There is “massive confusion” in the police department about whether they can take action against certain banned groups such as the active Jamaatud Dawa unless they get the go-ahead from ‘big brother’.
These groups differ from clearly marked ones such as the Lashkar-e-Jhangvi or Tehreek-i-Taliban, who are fair game. In any given month, the police arrest at least a dozen of their operatives, who are paraded in front of the media, albeit under blankets to protect their identity. The proud officers rachet up the number of suspects and everyone goes home happy.
But what about the groups that fall in a grey area? In background interviews, senior police and civilian intelligence officials reveal to The Express Tribune that the confusion begins when they come across suspects who operate under groups with an “untouchable status”.
Take, for example, certain outfits such as the Jamaatud Dawa (JuD) whose members were “sashaying around” [Dhandanatay huey phir rahey they] in a massive rally to openly mourn the death of Osama bin Laden, as one senior police official put it. It was ironic that the force had to offer them “protection” for their rally, he remarked. They even openly offered funeral prayers in absentia for the al Qaeda leader.
“Today, if [Sipah-e-Sahaba Pakistan’s general secretary] Maulana Aurangzeb Farooqi comes to the city and holds a rally, nobody in the police force would know whether he should be allowed to make a speech or not,” said this officer, who has vast experience and specialises in terrorism cases. To make matters worse, the police have the complaint that the intelligence agencies are usually arrogant about these matters and tell the police force that they should be consulted first before any action is taken.
“Without a doubt, there’s massive confusion in the police force today about what to do with certain people belonging to some banned militant groups,” said a senior civilian intelligence official, who corroborated the police official’s claim. He stressed there was a dire need to set up a platform where police, civil and military security agencies can coordinate and work out what is kosher.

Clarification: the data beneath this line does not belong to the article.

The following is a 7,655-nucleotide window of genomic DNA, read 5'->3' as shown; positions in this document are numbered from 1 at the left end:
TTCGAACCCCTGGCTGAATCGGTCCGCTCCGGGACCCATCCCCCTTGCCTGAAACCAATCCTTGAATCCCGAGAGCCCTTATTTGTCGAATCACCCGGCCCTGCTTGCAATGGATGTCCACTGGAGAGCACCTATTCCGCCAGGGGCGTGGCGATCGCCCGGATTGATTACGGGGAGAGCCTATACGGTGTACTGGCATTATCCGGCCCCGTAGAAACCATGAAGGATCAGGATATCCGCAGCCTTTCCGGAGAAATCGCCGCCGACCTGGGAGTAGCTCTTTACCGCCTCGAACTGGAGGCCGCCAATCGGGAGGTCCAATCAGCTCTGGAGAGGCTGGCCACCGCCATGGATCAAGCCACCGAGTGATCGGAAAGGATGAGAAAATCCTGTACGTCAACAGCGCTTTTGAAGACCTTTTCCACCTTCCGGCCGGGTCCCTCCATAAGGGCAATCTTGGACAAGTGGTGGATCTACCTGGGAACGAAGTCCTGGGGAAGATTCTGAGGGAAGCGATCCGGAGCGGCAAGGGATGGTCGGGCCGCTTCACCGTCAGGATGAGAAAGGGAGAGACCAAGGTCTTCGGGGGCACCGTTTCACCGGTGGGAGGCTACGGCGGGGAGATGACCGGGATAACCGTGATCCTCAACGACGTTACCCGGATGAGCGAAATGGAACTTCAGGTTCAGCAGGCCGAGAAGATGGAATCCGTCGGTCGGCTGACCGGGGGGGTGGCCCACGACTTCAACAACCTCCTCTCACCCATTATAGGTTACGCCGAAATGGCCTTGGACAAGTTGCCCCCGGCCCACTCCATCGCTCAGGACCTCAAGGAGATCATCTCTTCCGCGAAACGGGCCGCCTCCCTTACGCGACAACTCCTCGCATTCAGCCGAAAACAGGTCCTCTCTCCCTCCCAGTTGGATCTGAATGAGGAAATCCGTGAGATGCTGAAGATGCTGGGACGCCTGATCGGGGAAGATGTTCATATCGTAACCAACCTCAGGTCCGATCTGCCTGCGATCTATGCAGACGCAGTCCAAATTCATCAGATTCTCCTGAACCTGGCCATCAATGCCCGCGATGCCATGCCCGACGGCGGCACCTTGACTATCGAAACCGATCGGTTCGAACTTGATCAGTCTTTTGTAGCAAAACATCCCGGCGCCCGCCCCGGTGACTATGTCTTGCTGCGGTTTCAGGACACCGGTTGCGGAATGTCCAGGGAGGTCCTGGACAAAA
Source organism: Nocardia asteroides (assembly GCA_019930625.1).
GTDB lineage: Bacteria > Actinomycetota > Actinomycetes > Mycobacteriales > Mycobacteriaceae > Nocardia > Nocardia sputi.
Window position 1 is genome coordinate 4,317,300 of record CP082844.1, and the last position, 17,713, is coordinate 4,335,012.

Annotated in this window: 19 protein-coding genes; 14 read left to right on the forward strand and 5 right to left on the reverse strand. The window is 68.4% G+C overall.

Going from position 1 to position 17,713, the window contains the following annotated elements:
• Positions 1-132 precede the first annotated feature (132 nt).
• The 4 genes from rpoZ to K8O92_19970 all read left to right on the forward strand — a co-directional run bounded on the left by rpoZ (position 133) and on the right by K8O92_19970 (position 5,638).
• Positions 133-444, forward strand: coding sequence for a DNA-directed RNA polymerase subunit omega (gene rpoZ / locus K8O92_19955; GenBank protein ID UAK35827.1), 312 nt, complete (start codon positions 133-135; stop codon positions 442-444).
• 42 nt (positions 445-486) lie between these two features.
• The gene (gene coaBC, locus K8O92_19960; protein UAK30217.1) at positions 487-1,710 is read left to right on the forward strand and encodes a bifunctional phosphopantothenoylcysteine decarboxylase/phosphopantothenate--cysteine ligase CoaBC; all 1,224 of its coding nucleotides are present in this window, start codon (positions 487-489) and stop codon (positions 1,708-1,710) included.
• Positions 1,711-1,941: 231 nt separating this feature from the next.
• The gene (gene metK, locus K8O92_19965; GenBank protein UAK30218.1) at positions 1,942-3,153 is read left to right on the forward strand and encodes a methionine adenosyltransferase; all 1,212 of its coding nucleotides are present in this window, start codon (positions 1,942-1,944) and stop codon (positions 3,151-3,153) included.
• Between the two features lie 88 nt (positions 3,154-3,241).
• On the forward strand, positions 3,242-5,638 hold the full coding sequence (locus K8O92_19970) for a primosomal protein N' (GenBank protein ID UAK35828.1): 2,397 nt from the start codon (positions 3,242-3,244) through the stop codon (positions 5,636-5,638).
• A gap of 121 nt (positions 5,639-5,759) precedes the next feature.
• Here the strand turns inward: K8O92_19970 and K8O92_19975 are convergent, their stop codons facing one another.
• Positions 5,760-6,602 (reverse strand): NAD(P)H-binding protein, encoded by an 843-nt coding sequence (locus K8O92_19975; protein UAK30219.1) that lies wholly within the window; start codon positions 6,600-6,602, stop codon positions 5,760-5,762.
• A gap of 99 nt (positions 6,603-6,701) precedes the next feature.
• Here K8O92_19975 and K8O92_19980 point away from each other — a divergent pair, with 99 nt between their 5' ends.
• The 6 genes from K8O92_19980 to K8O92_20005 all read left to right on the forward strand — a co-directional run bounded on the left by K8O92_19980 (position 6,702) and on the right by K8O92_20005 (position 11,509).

This confusion and its fallout has been noted and discussed not just inside the force, but by observers too. It should hardly come as a surprise that the police in Karachi, as those elsewhere in the country, don’t know what to do, said Zahid Hussain, who is the new Pakistan scholar at the Woodrow Wilson International Centre and the author of The Scorpion’s Tale: The Relentless Rise of Islamic Militants in Pakistan. “Despite numerous terrorism incidents, Pakistan lacks a national policy on how to deal with terrorism,” he said. In fact, some of our security agencies engaged in counter-terrorism are still not clear in their heads whether militancy and all militant groups are a threat to the country.
Hussain blamed the government for failing to come up with a national policy and warned that the longer we wait, the more difficult it would become to craft one. For him, it was a shame that the national counter-terrorism authority that was supposedly established to deal with exactly these questions, remains ineffective. “They’re still bickering over whether this body should come under the interior minister or prime minister,” he said.
But why should there even be kosher and non-kosher groups at all, argue others. These categories for militant groups are “mere excuses” being made by the police, in the opinion of former Inspector-General of Police for Sindh Afzal Shigri. It was the duty of a police official and every law enforcement authority to arrest all terrorists. A policeman works under the law and if he catches a suspect according to the law, no one can stop him from doing so. “It is ridiculous, in my opinion, to say that they can’t act unless Big Brother winks at them,” he said, adding that it’s highly unfortunate that today the police was playing second fiddle to the agencies. “Police have the powers to arrest and interrogate. They have all the powers, while intelligence agencies technically have no such powers.”
The truth is that the police has its own national police management board which can be approached for all such conundrums and from whom legal opinion can be solicited.
For Shigri, it’s the policeman’s job to withstand pressure from all internal and external players, even if it comes from the intelligence agencies. “Worst comes to worst, the influential [people] can have an officer transferred. So why be afraid of that?” he asked. In his view, the current situation also indicates a lack of leadership within the police. “An officer who is earning just his salary, [about] Rs20,000, wouldn’t care for such things,” he explained. “It is those who are earning two million rupees a month who worry about transfers and Big Brother pressures.”
Published in The Express Tribune, June 20th, 2011.